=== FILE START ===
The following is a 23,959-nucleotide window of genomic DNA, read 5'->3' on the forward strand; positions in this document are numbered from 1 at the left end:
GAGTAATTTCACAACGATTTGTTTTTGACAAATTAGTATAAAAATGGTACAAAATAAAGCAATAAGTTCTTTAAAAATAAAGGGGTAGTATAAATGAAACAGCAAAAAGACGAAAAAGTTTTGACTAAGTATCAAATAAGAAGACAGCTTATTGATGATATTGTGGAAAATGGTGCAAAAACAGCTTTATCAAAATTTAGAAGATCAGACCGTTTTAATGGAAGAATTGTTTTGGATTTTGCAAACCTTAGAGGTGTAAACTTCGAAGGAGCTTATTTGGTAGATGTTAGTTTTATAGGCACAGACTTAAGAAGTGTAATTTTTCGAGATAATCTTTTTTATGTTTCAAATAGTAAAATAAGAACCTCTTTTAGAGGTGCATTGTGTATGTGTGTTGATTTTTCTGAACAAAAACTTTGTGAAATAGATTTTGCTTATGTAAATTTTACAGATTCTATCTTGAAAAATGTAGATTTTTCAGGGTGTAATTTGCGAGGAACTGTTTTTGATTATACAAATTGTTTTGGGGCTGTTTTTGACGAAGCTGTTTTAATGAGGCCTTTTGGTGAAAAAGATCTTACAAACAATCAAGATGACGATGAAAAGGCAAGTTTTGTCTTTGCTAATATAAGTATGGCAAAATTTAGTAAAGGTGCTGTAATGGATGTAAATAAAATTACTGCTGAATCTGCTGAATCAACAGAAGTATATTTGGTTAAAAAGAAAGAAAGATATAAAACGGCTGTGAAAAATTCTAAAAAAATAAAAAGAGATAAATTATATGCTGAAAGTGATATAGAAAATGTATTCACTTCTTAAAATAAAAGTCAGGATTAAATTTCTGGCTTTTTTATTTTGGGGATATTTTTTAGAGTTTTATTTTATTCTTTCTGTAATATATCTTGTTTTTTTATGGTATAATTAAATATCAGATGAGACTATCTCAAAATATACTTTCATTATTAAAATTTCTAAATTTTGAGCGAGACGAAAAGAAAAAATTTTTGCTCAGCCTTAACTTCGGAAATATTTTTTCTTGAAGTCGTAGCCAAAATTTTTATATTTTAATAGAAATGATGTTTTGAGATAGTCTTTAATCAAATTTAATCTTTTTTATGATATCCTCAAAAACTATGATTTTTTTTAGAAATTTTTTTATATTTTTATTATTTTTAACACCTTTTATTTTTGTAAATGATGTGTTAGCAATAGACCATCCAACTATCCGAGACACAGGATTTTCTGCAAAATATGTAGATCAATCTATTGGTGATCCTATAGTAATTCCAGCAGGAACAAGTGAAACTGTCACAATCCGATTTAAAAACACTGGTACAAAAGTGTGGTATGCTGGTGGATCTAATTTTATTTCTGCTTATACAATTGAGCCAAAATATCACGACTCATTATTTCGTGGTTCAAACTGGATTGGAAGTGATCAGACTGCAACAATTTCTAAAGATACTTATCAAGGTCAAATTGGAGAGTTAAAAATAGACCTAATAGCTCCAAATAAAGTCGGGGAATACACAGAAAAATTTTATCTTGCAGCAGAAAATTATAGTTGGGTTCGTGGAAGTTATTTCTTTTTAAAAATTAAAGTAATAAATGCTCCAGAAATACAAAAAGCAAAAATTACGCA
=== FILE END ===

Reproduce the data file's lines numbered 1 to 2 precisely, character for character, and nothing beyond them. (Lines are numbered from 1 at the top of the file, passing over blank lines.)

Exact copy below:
The following is a 23,959-nucleotide window of genomic DNA, read 5'->3' on the forward strand; positions in this document are numbered from 1 at the left end:
GAGTAATTTCACAACGATTTGTTTTTGACAAATTAGTATAAAAATGGTACAAAATAAAGCAATAAGTTCTTTAAAAATAAAGGGGTAGTATAAATGAAACAGCAAAAAGACGAAAAAGTTTTGACTAAGTATCAAATAAGAAGACAGCTTATTGATGATATTGTGGAAAATGGTGCAAAAACAGCTTTATCAAAATTTAGAAGATCAGACCGTTTTAATGGAAGAATTGTTTTGGATTTTGCAAACCTTAGAGGTGTAAACTTCGAAGGAGCTTATTTGGTAGATGTTAGTTTTATAGGCACAGACTTAAGAAGTGTAATTTTTCGAGATAATCTTTTTTATGTTTCAAATAGTAAAATAAGAACCTCTTTTAGAGGTGCATTGTGTATGTGTGTTGATTTTTCTGAACAAAAACTTTGTGAAATAGATTTTGCTTATGTAAATTTTACAGATTCTATCTTGAAAAATGTAGATTTTTCAGGGTGTAATTTGCGAGGAACTGTTTTTGATTATACAAATTGTTTTGGGGCTGTTTTTGACGAAGCTGTTTTAATGAGGCCTTTTGGTGAAAAAGATCTTACAAACAATCAAGATGACGATGAAAAGGCAAGTTTTGTCTTTGCTAATATAAGTATGGCAAAATTTAGTAAAGGTGCTGTAATGGATGTAAATAAAATTACTGCTGAATCTGCTGAATCAACAGAAGTATATTTGGTTAAAAAGAAAGAAAGATATAAAACGGCTGTGAAAAATTCTAAAAAAATAAAAAGAGATAAATTATATGCTGAAAGTGATATAGAAAATGTATTCACTTCTTAAAATAAAAGTCAGGATTAAATTTCTGGCTTTTTTATTTTGGGGATATTTTTTAGAGTTTTATTTTATTCTTTCTGTAATATATCTTGTTTTTTTATGGTATAATTAAATATCAGATGAGACTATCTCAAAATATACTTTCATTATTAAAATTTCTAAATTTTGAGCGAGACGAAAAGAAAAAATTTTTGCTCAGCCTTAACTTCGGAAATATTTTTTCTTGAAGTCGTAGCCAAAATTTTTATATTTTAATAGAAATGATGTTTTGAGATAGTCTTTAATCAAATTTAATCTTTTTTATGATATCCTCAAAAACTATGATTTTTTTTAGAAATTTTTTTATATTTTTATTATTTTTAACACCTTTTATTTTTGTAAATGATGTGTTAGCAATAGACCATCCAACTATCCGAGACACAGGATTTTCTGCAAAATATGTAGATCAATCTATTGGTGATCCTATAGTAATTCCAGCAGGAACAAGTGAAACTGTCACAATCCGATTTAAAAACACTGGTACAAAAGTGTGGTATGCTGGTGGATCTAATTTTATTTCTGCTTATACAATTGAGCCAAAATATCACGACTCATTATTTCGTGGTTCAAACTGGATTGGAAGTGATCAGACTGCAACAATTTCTAAAGATACTTATCAAGGTCAAATTGGAGAGTTAAAAATAGACCTAATAGCTCCAAATAAAGTCGGGGAATACACAGAAAAATTTTATCTTGCAGCAGAAAATTATAGTTGGGTTCGTGGAAGTTATTTCTTTTTAAAAATTAAAGTAATAAATGCTCCAGAAATACAAAAAGCAAAAATTACGCA